Scope of the workshop:

Researchers and practitioners all over the world, from both academia and industry, working in the

areas of language, system software, and hardware design, parallel computing, execution models, and resiliency modeling  are invited to discuss state of the art solutions, novel issues, recent developments, applications, methodologies, techniques, experience reports, and tools for the development and use of data flow models of computation. Topics of interest include, but are not limited to, the following:

  • Programming languages and compilers for existing and new languages — in particular single-assigned and functional languages
  • System software: Operating systems, runtime systems
  • Hardware design: ASICs and reconfigurable computing (FPGAs)
  • Resiliency and fault-tolerance for parallel and distributed systems
  • New data flow inspired execution models — in particular strict and non-strict models
  • Hybrid system design for control-flow and data-flow based systems
  • Position papers on the future of data flow in the era of parallel and distributed many-core systems, and beyond, including heterogeneous systems

DFM Organizer

Stéphane Zuckerman, Laboratoire ETIS — Université Paris-Seine, Université de Cergy-Pontoise, ENSEA, CNRS
Email: stephane.zuckerman@u-cergy.fr

Program Committee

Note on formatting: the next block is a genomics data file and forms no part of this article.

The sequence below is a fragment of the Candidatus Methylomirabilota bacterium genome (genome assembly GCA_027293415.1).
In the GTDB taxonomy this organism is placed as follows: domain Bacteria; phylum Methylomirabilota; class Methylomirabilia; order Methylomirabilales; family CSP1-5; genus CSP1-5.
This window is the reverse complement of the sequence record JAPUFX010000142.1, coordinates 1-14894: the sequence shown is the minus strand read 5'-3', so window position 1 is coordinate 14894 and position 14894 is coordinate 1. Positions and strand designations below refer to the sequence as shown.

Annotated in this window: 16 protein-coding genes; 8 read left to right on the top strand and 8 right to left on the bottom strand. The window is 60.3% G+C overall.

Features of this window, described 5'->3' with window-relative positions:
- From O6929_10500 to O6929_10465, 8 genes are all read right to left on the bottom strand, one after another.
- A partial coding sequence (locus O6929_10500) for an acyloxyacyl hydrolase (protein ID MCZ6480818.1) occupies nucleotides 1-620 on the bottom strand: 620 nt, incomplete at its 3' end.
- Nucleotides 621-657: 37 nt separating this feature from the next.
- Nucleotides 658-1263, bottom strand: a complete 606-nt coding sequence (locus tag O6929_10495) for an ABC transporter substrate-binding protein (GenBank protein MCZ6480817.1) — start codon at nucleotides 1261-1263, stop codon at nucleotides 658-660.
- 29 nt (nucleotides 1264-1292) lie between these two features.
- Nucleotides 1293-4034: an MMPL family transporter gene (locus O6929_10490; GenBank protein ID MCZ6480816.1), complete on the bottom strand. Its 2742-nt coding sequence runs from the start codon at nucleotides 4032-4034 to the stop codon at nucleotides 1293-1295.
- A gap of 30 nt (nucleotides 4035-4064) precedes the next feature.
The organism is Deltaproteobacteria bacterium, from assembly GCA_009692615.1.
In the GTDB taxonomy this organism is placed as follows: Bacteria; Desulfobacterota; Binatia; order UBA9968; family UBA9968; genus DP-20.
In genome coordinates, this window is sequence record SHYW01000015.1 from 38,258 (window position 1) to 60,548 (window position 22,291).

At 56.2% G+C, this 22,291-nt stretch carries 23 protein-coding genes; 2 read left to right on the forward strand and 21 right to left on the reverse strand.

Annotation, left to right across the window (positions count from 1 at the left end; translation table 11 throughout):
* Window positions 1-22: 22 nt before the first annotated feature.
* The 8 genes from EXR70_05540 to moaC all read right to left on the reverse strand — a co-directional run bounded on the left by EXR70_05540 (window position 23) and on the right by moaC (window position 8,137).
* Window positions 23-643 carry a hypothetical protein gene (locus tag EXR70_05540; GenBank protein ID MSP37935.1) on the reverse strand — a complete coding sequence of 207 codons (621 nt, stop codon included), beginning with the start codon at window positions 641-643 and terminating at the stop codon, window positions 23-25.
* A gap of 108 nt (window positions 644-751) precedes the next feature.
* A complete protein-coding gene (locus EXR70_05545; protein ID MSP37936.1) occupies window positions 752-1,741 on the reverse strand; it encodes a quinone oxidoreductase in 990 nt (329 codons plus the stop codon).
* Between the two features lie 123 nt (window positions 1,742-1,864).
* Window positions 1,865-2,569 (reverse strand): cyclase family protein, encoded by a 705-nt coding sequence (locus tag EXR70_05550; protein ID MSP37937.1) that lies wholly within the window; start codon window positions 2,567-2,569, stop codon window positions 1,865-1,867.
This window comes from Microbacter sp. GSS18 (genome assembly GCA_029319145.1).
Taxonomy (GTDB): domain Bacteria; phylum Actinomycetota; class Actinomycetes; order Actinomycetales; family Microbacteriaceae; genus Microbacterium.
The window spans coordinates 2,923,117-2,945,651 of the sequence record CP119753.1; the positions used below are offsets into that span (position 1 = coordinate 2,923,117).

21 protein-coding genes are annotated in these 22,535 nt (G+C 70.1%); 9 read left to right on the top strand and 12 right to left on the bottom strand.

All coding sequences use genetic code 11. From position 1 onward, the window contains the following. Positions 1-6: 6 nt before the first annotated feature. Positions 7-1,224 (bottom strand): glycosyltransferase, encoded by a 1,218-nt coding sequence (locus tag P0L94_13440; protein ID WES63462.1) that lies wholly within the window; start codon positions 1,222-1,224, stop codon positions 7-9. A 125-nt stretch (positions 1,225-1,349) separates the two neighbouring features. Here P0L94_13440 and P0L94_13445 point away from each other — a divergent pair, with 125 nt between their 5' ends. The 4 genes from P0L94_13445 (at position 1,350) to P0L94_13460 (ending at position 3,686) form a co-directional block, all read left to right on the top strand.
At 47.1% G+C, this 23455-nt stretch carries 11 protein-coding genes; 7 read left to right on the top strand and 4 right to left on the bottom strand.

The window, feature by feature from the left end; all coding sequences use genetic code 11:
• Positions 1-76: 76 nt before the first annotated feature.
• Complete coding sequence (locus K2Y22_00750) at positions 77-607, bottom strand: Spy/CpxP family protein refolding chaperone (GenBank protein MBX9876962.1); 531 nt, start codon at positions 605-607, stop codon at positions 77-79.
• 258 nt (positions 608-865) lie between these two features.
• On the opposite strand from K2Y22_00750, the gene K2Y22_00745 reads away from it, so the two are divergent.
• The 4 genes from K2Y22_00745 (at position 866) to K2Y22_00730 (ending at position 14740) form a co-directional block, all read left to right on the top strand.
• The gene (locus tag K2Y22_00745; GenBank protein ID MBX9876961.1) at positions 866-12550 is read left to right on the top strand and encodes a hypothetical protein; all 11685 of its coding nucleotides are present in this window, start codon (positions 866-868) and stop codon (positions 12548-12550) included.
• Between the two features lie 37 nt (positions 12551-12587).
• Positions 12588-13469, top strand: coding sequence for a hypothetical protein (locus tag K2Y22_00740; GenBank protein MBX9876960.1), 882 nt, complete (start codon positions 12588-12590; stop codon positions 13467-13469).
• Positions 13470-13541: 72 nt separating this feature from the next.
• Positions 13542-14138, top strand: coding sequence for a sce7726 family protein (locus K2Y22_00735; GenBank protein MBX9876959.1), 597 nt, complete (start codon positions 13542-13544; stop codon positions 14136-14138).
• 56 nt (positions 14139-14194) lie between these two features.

Skevos Evripidou, University of Cyprus
Guang Gao, University of Delaware
Jean-Luc Gaudiot, University of California at Irvine
Vivek Sarkar, Rice University
Ian Watson, University of Manchester
Kei Hirake, University of Tokyo
David Abramson, Monash University
Costas Kyriacou, Frederic University
Pedro Trancoso, University of Cyprus
Kyriacos Stavrou, Intel Labs Barcelona
John Feo, Pacific Northwest National Laboratory
Bob Iannucci, CMU, Silicon Valley
Wallid Najjar, University of California, Riverside
Wolfgang Karl, Karlsruhe Institute of Technology
Mark Oskin, University of Washington
Andrew Sohn, NJIT, USA
Reiner Hartenstein, TU Kaiserslautern
Kemal Ebcioglu, Global Supercomputing Corp.
Kevin Hammond, University of St. Andrews
Roberto Giorgi, University of Sienna
Robert Clay, Sandia National Labs
Sven-Bodo Scholz, Heriot-Watt University
Krisha Kavi, University of North Texas
Yong Meng Teo, National University of Singapore